Credit for consistency as ATM fees going up at many banks
Whatever one wants to say about banks, they are at least consistent if nothing else. The annual survey of bank fees and other costs of accounts at major banks, has found free checking is rarer and ATM fees are going up.
ATM fees going up along with everything else
Just like any service, having bank accounts involves weighing costs and benefits. The benefits are access to financial services and by building an account history, preferential status to one degree or another if applying for personal loans, credit cards or other form of credit.
The costs are fees. Maintenance fees on accounts, ATM fees when withdrawing cash and overdraft fees if one goes a bit overboard and so forth. They are also, according to CNN, are going up.
Bankrate.com found in its annual survey of bank fees that nearly every category of fee increased in cost. For instance, ATM fees for out-of-network users were an average $2.50, up 4 percent from last year. The charge banks assess on customers for using an out-of-network ATM increased 11 percent to $1.57, bringing the total cost of using an out-of-network cash machine to $4.07, a 7 percent increase.
Free checking should be on endangered species list
The survey, according to the Wall Street Journal, looked at account fee schedules for 477 accounts offered at 277 banks and credit unions, as well as disclosed fees like ATM fees.
Free checking continues to disappear. According to NBC News, only 39 percent of surveyed institutions offered an interest-free, maintenance fee-free checking account, down from 45 percent last year and almost half of the 79 percent of institutions that did so in Bankrate’s survey in 2009. Credit unions still offer them, as 72 percent of surveyed credit unions did so.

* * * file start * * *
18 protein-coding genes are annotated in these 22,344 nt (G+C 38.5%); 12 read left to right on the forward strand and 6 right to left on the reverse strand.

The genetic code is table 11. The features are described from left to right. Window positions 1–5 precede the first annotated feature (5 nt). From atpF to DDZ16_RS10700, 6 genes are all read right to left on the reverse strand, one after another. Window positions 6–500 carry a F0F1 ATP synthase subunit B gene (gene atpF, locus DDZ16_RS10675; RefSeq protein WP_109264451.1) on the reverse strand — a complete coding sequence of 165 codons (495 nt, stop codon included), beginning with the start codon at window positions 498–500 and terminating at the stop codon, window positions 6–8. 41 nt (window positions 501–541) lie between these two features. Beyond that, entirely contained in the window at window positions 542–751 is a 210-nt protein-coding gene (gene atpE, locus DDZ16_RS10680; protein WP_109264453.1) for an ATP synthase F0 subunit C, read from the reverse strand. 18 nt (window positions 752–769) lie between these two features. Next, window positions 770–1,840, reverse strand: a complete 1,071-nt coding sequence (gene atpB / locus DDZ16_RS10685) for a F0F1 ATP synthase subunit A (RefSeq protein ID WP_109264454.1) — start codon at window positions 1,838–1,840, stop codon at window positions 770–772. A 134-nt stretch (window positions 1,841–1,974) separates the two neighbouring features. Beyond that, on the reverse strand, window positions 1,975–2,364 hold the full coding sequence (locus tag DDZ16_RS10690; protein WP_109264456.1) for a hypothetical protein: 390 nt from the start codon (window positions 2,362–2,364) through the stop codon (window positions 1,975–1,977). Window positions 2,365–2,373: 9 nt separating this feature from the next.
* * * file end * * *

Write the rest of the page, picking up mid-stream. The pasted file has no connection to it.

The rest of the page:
However, at 95 percent of surveyed banks, it is possible to avoid a monthly maintenance fee. The average fee was $5.48, a 25 percent increase from 2011. Receiving direct deposits or maintaining a minimum balance, on average $723, a 23 percent increase over last year, will void the fee. For interest-bearing checking accounts, the average fee was $14.75 and the average minimum balance to avoid it is $6,118, almost double the amount from 2010.
Those accounts aren’t really a wise move, given an average yield of 0.05 percent.
Other fees marching up
Aside from disappearing free checking an increasing ATM fees, overdraft fees also increased to an average $31.26 from $30.83 in last year’s survey.
Part of the problem is recent regulations on overdraft fees and debit card swipe fees, which according to the Wall Street Journal, saps an estimated $10 billion in revenue from the banking industry per year, though that also happens to be less than one-third of the nation’s largest banks’ profits in the second quarter of this year, alone. It costs such institutions between $200 and $300 per year to administer a checking account, but a lot of people don’t cotton to large institutions nickel and diming them to death while crying with two loaves under their arms.